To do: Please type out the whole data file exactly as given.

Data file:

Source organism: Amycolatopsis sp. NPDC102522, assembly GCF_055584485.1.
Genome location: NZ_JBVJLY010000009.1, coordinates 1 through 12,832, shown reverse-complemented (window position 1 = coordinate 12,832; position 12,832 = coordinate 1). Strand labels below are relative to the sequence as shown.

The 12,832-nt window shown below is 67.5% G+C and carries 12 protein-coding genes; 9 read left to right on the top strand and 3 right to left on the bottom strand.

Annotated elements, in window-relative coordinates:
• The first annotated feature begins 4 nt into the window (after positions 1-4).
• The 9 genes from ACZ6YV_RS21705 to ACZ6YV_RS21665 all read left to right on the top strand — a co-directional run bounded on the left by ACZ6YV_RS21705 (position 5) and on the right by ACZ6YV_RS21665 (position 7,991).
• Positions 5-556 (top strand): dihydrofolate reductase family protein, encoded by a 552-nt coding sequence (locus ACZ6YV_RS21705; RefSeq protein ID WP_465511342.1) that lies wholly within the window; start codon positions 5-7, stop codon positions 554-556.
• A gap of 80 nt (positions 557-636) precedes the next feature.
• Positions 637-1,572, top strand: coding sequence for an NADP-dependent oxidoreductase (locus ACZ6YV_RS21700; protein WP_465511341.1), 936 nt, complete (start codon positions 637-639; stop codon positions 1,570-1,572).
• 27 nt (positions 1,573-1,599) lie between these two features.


Source organism: Amycolatopsis sp. NPDC102522, assembly GCF_055584485.1.
Genome location: NZ_JBVJLY010000009.1, coordinates 1 through 12,832, shown reverse-complemented (window position 1 = coordinate 12,832; position 12,832 = coordinate 1). Strand labels below are relative to the sequence as shown.

The 12,832-nt window shown below is 67.5% G+C and carries 12 protein-coding genes; 9 read left to right on the top strand and 3 right to left on the bottom strand.

Annotated elements, in window-relative coordinates:
• The first annotated feature begins 4 nt into the window (after positions 1-4).
• The 9 genes from ACZ6YV_RS21705 to ACZ6YV_RS21665 all read left to right on the top strand — a co-directional run bounded on the left by ACZ6YV_RS21705 (position 5) and on the right by ACZ6YV_RS21665 (position 7,991).
• Positions 5-556 (top strand): dihydrofolate reductase family protein, encoded by a 552-nt coding sequence (locus ACZ6YV_RS21705; RefSeq protein ID WP_465511342.1) that lies wholly within the window; start codon positions 5-7, stop codon positions 554-556.
• A gap of 80 nt (positions 557-636) precedes the next feature.
• Positions 637-1,572, top strand: coding sequence for an NADP-dependent oxidoreductase (locus ACZ6YV_RS21700; protein WP_465511341.1), 936 nt, complete (start codon positions 637-639; stop codon positions 1,570-1,572).
• 27 nt (positions 1,573-1,599) lie between these two features.